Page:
To endow the subsea wreck model with an educationally-relevant experience, they developed software techniques in artificial life (or alife) – the scientific study and simulation of the behaviour of biological organisms and systems – to investigate and predict how natural environments survive, reproduce, colonise and evolve and may be affected by environmental changes brought about by climate change, extreme weather events or pollution. In 2009, the Virtual Scylla alife and wreck “fly-through” demonstrators were presented to schoolchildren and specialist adult audiences at the National Marine Aquarium.
She lies on a gently sloping area of relatively featureless sandy seabed, with her bows to the south-west, listing to her starboard side, at between 21.2m CD at the bow and 19.9m CD at the stern. It is possible to access the superstructure and significant parts of the interior – this was further facilitated through the removal of sections of the hull. Each space has two openings for access and/or egress. Where spaces were deemed unsafe they have been physically blocked off and entrances closed and locked, such as the engine room. Divers have been given access to the superstructure, all of decks 1 and 2 and partial access to decks 3 and 4. Diving highlights include the captain's cabin, the bridge, galley, mess decks and living accommodation, operations room and the engine room.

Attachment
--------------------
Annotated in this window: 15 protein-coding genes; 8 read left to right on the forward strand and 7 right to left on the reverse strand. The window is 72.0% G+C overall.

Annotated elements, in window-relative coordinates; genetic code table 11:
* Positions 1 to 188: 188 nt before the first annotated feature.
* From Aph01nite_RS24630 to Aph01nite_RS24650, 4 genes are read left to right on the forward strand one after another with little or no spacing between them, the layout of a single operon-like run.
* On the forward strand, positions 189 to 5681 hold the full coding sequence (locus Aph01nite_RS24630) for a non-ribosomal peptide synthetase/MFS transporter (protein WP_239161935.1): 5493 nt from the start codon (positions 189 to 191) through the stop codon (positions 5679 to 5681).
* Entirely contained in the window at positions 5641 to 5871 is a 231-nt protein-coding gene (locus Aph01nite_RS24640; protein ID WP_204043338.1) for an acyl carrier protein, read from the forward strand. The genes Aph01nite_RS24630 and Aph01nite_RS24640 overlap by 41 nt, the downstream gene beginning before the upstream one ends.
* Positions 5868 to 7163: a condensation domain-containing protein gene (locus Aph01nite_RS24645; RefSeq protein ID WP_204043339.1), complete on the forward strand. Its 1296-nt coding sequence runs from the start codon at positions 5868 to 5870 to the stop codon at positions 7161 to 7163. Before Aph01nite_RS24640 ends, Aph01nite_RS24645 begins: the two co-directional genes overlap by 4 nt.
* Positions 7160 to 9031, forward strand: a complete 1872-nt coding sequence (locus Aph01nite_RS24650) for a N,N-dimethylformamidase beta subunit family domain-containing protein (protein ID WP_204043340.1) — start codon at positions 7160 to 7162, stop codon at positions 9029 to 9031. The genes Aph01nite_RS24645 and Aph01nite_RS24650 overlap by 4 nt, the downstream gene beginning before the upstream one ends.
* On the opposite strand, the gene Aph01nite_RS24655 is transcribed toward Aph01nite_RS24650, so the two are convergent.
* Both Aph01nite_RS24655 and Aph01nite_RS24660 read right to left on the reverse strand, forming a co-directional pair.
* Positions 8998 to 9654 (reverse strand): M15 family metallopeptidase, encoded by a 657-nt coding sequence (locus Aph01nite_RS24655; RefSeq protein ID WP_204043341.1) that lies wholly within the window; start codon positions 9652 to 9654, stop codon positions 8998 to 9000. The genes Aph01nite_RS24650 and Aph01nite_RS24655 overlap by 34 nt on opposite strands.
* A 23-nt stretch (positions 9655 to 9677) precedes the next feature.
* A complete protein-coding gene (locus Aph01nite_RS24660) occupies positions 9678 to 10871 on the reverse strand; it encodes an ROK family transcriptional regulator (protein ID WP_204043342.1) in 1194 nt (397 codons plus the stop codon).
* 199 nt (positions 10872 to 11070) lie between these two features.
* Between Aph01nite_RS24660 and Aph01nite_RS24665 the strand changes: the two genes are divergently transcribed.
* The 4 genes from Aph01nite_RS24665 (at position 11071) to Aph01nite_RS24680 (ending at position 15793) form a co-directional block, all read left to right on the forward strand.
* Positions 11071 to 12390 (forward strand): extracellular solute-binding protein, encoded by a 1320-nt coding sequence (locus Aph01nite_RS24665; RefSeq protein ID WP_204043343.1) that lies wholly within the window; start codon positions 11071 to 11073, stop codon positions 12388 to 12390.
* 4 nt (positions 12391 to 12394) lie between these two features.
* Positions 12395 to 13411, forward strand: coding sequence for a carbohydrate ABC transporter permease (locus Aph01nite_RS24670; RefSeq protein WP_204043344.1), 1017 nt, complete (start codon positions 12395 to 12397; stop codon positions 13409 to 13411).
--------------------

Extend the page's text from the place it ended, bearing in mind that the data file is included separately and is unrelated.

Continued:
March 2017 NMA said that the interior of the wreck was now unsafe for diving because of deterioration to the structure caused by adverse winter weather and dissimilar metals used in the original construction.
Many interior walls have now collapsed, as has much of the helicopter hanger due to having been hit by a mooring block, so Scylla’s interior is now much more like other wrecks. Scylla is a popular dive site and is visited by many hundreds of divers each year. Like all shipwrecks, Scylla contains silt which can prevent divers recovering exit points so, despite all the preparation that went into her preparation for sinking as a diving attraction, she should still be dived with the respect she deserves.
Read more about HMS Scylla on the late Peter Mitchell's Submerged site .
Whitsand Bay, Cornwall
Last updated 24 Mar 2021
Position GPS: 50° 19.632 N, 004° 15.223 W Depth: 24m
Leander class frigate
HM Dockyard, Devonport
Royal Navy then National Marine Aquarium
113.4 m (372 ft)
12.5 m (41 ft)
5.8 m (19 ft)
Steam turbine, a 30000 hp
3300 tons displacement
27 March 2004
Decommissioned 1993, Scuttled 2004
Deep Impressions - HMS Scylla Fine Art Print